tagHow ToChoosing the Right Words

Choosing the Right Words

byWhispersecret©

What’s so important about choosing the right words?

Even though you have a dynamite idea for an erotic story, if you accept mediocre word choices more often than not, then your writing will be as lifeless as Bob Dole’s dick when he’s missed his Viagra dose.

Every single word has a denotation – a meaning. When you look up a word in the dictionary, you find its denotation. However, the connotation of a word is what we’re really concerned with here. The connotation of a word is all about the nuances and insinuations of a word. For instance, the difference between a smile and a smirk is in the connotation. You move your mouth in approximately the same way for both, but you wouldn’t smirk at your newborn baby.

If you want to write well, grab your readers, make it on the Top Twenty List at Literotica, you can’t skimp on your word choice. Take the time to find just the right word. If you do, you’ll be closer to distinguishing yourself from other amateur writers.

So, is it a crime to write, "He walked toward her?"

No, of course not. But why settle? The English language is like a palette of paints. Use it with care, and you can create images that are vivid and alive. Or stick with the basics, and run the risk of ending up with something bland and uninteresting. Take this sentence, for instance:

She looked at his big cock.

There’s nothing wrong with that sentence. But if your entire story consists of third grade vocabulary (not counting the sexual words, like cunt and cock), your writing is going to be flat and boring. Whenever I finish a first draft, I go over the entire thing, looking for words that are, what I call a tad common. In the example I just gave you, the words "looked" and "big" stand out to me as common.

Depending on the tone of your story, you might want to consider substituting these words for more descriptive choices.

She glanced at his enormous cock.

She stared at his monstrous cock.

Also, consider substituting descriptive phrases in the place of words:

She stared hungrily at his cock, which was roughly the size of your average kielbasa.

Uninterested, she glanced at his enormous cock and then shrugged, unimpressed.

Now that’s not to say I don’t ever use the word "big," or "looked." It’s all right to intersperse words like those into your writing. Like in all things, balance is the key. Just be careful you don’t go overboard the other way and have an adjective attached to every single noun and an adverb to every verb.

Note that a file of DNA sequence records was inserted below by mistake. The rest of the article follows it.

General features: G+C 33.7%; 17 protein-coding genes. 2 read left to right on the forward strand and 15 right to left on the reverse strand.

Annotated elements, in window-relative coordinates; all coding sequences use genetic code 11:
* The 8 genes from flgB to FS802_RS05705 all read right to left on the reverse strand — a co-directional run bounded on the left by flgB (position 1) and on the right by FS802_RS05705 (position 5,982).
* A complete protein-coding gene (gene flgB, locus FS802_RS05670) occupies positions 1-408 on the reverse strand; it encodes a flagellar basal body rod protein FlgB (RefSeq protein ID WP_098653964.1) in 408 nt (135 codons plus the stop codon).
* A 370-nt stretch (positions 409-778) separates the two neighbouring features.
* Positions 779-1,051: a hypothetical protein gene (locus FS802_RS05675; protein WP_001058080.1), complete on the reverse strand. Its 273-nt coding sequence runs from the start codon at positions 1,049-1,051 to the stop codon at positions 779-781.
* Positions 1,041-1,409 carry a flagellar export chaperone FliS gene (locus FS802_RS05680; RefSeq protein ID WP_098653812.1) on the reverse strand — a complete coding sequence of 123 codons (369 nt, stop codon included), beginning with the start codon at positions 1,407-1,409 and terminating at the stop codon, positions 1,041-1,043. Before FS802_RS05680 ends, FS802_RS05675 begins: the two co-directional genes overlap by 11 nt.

Completely blocking my view from anything else in the large and spacious room, her ponderous tits swayed invitingly in front of my eager face, and slurping and panting like an oversexed teenager, I licked them ravenously, until they were shiny with my hot saliva.

Personally, I think the above sentence is over the top. There is such a thing as going too far, but just how far you go will depend on your own style.

But I don’t want to sit there for half an hour trying to think of a better word. What do you suggest for those of us whose heads aren’t swimming with synonyms?

No writer should be without a thesaurus. I use mine far more often than I use my dictionary. Sometimes my brain cooperates and gives me the "perfect" word, but sometimes all I know is that the word on the screen is wrong. If I’m feeling lazy, I’ll press *shift F7*, which brings up my computer’s thesaurus. But the choices there are usually limited. The best thesaurus I’ve ever found is "The Synonym Finder," by J.I. Rodale. Because it’s set up alphabetically, it’s easy to use, and it contains over a million synonyms.

Okay, I got a thesaurus. Now what?

Start writing, of course.

Oh, and read, read, read. There’s no substitute for reading other people’s work if you want to improve your writing. But don’t just cruise the Incest category and read a random story. Find something that you like. And don’t judge it solely on its turn-on factor either; instead, see if it strikes you as particularly well-written. Then, divorce yourself from the content and analyze it. Find an author whose work you admire and read it. Believe it or not, the more you expose yourself to good writing, the more you’ll absorb the rules of grammar, the flow of dialogue, the vast differences between the written and the spoken word.

May you write a juicy story!

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by CrissySnow01/05/14

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